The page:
Seed, Photo essay

Seeds, Bodies & Territory in Cerro Quilish

Colectiva Semilla

Jun 23, 2023

In September 2004, a massive protest by Quechua sustenance farmers from Porcón and dwellers from the city of Cajamarca in the northern Peruvian Andes derailed plans by Minera Yanacocha—the largest gold mine in South America at that time—to exploit an aquifer at Cerro Quilish, the area’s main source of water. Cerro Quilish quickly became witness to the expansion of mining activity and the radical transformation of spatial and socioeconomic dynamics of its surrounding lands and inhabitants. 

A mountain in low light

Cerro (Mount) Quilish, one of the most important mountains of Cajamarca in the northern Peruvian Andes.

Since June 2022, Leslie Searles, Francisco Vigo, José Isabel Ayay, and I have been working together as Colectivo Semilla in Chilimpampa, a small community at the base of the mountain and within the mine’s area of direct impact, to trace the transforming relationships between bodies, communities, and territory that have unfolded after this emblematic conflict.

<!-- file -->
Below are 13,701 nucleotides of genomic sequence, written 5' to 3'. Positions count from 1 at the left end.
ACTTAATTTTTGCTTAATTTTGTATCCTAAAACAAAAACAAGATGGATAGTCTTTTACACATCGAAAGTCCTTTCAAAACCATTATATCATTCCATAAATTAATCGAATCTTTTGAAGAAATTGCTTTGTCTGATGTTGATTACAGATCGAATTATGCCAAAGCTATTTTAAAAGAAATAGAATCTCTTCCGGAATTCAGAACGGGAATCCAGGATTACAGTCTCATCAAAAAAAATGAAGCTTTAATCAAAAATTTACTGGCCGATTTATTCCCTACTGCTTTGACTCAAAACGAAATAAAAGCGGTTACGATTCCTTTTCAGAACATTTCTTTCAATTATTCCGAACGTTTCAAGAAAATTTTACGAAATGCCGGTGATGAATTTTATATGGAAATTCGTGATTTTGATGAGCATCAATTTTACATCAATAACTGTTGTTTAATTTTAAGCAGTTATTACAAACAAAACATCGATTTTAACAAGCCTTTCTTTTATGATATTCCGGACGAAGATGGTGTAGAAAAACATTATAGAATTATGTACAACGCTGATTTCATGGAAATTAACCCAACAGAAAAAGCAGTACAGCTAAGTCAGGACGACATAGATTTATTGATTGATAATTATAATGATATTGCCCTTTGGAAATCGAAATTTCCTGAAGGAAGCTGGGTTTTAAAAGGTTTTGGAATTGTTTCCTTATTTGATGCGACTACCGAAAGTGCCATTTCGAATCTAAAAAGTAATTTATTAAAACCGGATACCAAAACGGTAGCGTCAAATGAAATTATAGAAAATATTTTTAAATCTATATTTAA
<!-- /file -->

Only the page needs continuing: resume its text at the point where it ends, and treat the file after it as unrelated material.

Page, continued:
A family harvests grassy crops

The Ayay family harvesting and Cerro Quilish at the back in the 1980s (José Isabel Ayay personal archive).

Seeds tell the stories of the territories from which they grow and the communities and people who cultivate them. Shaped by land and water, seeds witness the social and political relationships that collectively steward these resources, as well as the clashes and power disputes over their command and control. Every viable plant seed that we hold in our hands is a mnemonic device of how ancestral knowledges and practices have evolved and circulated across individuals and communities and continue this evolution now.